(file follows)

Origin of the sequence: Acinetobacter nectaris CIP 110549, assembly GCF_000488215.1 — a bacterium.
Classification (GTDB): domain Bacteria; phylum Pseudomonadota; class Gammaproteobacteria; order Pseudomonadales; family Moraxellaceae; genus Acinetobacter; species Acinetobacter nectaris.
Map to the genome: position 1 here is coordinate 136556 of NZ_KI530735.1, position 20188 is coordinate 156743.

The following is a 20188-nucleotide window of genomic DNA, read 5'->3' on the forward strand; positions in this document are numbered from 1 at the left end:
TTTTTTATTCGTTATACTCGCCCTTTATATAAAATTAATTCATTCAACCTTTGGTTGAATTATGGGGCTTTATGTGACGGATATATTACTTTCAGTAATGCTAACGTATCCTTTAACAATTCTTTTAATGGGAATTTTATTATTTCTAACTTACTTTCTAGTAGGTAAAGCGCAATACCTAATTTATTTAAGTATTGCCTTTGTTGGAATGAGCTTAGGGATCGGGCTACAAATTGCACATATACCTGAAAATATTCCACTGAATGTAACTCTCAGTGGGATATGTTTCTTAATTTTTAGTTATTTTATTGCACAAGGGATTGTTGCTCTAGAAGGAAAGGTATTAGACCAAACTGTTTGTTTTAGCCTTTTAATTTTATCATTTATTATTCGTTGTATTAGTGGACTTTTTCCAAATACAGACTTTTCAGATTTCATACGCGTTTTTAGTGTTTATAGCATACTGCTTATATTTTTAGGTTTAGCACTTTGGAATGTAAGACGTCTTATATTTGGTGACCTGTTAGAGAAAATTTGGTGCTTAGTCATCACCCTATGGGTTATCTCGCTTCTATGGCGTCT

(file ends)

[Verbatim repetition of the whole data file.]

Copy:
Origin of the sequence: Acinetobacter nectaris CIP 110549, assembly GCF_000488215.1 — a bacterium.
Classification (GTDB): domain Bacteria; phylum Pseudomonadota; class Gammaproteobacteria; order Pseudomonadales; family Moraxellaceae; genus Acinetobacter; species Acinetobacter nectaris.
Map to the genome: position 1 here is coordinate 136556 of NZ_KI530735.1, position 20188 is coordinate 156743.

The following is a 20188-nucleotide window of genomic DNA, read 5'->3' on the forward strand; positions in this document are numbered from 1 at the left end:
TTTTTTATTCGTTATACTCGCCCTTTATATAAAATTAATTCATTCAACCTTTGGTTGAATTATGGGGCTTTATGTGACGGATATATTACTTTCAGTAATGCTAACGTATCCTTTAACAATTCTTTTAATGGGAATTTTATTATTTCTAACTTACTTTCTAGTAGGTAAAGCGCAATACCTAATTTATTTAAGTATTGCCTTTGTTGGAATGAGCTTAGGGATCGGGCTACAAATTGCACATATACCTGAAAATATTCCACTGAATGTAACTCTCAGTGGGATATGTTTCTTAATTTTTAGTTATTTTATTGCACAAGGGATTGTTGCTCTAGAAGGAAAGGTATTAGACCAAACTGTTTGTTTTAGCCTTTTAATTTTATCATTTATTATTCGTTGTATTAGTGGACTTTTTCCAAATACAGACTTTTCAGATTTCATACGCGTTTTTAGTGTTTATAGCATACTGCTTATATTTTTAGGTTTAGCACTTTGGAATGTAAGACGTCTTATATTTGGTGACCTGTTAGAGAAAATTTGGTGCTTAGTCATCACCCTATGGGTTATCTCGCTTCTATGGCGTCT